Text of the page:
Agca mixes reality with fiction. The difficulty of sorting out the lies from the truth is acknowledged by Martella, who notes the Turk's "devilish ability, displayed many times, to produce well-constructed, fantastic, and incredible stories." In another passage of his report, the judge concedes that Agca could have a personal and idealogical interest in making accusations against Bulgaria and the Soviet Union, presumably because of his right-wing Turkish background.

A second major flaw in the "Bulgarian connection", as described by Agca, is the carefree incompetence with which the Bulgarian agents are alleged to have acted. Granted, secret services have been known to suffer from overconfidence and behave in strange ways. It could be argued that, if the CIA could seriously consider attempting to discredit Cuba's Fidel Castro by making his beard fall out, then there is nothing farfetched about the Bulgarian DS conspiring with a bunch of right-wing Turks to kill the pope. The problem with this particular plot, however, is that the plotters seem to have taken practically no precautions at all to keep what they were up to secret.

If Agca is to be believed, he socialized with his Bulgarian co-conspirators, visiting with them at their homes and accompanying them on shopping expeditions. To contact his principal Bulgarian control, he simply telephoned the embassy, apparently oblivious to the posibility that the phones might be bugged. Meetings were held in some of Rome's best-known restaurants and bars.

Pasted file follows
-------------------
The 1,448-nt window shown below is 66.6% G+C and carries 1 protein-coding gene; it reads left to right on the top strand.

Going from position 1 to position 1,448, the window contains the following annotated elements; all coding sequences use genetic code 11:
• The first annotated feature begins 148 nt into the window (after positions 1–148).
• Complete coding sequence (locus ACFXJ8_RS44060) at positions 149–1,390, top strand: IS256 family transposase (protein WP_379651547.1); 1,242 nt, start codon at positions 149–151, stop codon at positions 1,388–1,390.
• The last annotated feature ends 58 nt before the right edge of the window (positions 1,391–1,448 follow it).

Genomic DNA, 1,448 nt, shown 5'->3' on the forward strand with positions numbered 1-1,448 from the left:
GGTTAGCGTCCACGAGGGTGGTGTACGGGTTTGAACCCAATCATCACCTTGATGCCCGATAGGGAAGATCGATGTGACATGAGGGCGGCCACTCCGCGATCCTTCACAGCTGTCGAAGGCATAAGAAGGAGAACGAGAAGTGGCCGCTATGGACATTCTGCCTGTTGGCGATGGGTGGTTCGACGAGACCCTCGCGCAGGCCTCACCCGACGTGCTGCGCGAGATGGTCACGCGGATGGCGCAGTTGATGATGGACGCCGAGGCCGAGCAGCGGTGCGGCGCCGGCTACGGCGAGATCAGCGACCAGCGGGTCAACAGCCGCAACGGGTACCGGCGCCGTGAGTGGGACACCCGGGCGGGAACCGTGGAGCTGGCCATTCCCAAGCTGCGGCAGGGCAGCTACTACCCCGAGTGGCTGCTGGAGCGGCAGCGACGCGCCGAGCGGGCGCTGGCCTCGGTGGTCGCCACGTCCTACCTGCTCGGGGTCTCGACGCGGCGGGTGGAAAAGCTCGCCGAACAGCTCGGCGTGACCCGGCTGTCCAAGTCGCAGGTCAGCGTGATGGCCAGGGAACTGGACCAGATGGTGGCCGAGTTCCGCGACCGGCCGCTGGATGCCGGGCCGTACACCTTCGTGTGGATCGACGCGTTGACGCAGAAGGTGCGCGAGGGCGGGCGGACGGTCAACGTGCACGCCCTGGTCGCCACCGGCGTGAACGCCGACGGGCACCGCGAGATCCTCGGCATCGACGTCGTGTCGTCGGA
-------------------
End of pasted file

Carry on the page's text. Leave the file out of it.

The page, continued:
This shows at the very least an appalling ignorance of what is known in the intelligence business as "tradecraft." As a veteran CIA hand, William Hood, noted in a recent article in the magazine Problems of Communism: "Agca's activities show no evidence of careful preparation, secrecy or compartmentation. In fact, the Bulgarian association with Agca was so ill-concealed that even the notorious cinematic bungler Inspector Clouseau might have detected it."

The same thought apparently crossed Martella's mind. At one point in the interrogation, he specifically asked Agca about his claim to have met with the Bulgarians several times in the same busy bar near the central railway station. Did it never occur to anybody that there was a danger of being recognized if, as in fact happened, one of them was later captured?

Agca replied: "We excluded such a possibility in view of the fact that this was a place on two different floors and the waiter only paid attention to our orders."

On the day of the shooting itself, Agca says he was accompanied to St. Peter's Square by all three Bulgarians accused. One, Sergei I. Antonov of the Balkanair national airline, took the trouble to put on a false beard "because of his numerous everyday contacts in Rome." It was Antonov's job to drive the getaway car, an Alfa 2000 hired from Hertz, which he parked in the busy Via della Conciliazione which leads down to the River Tiber from the Vatican.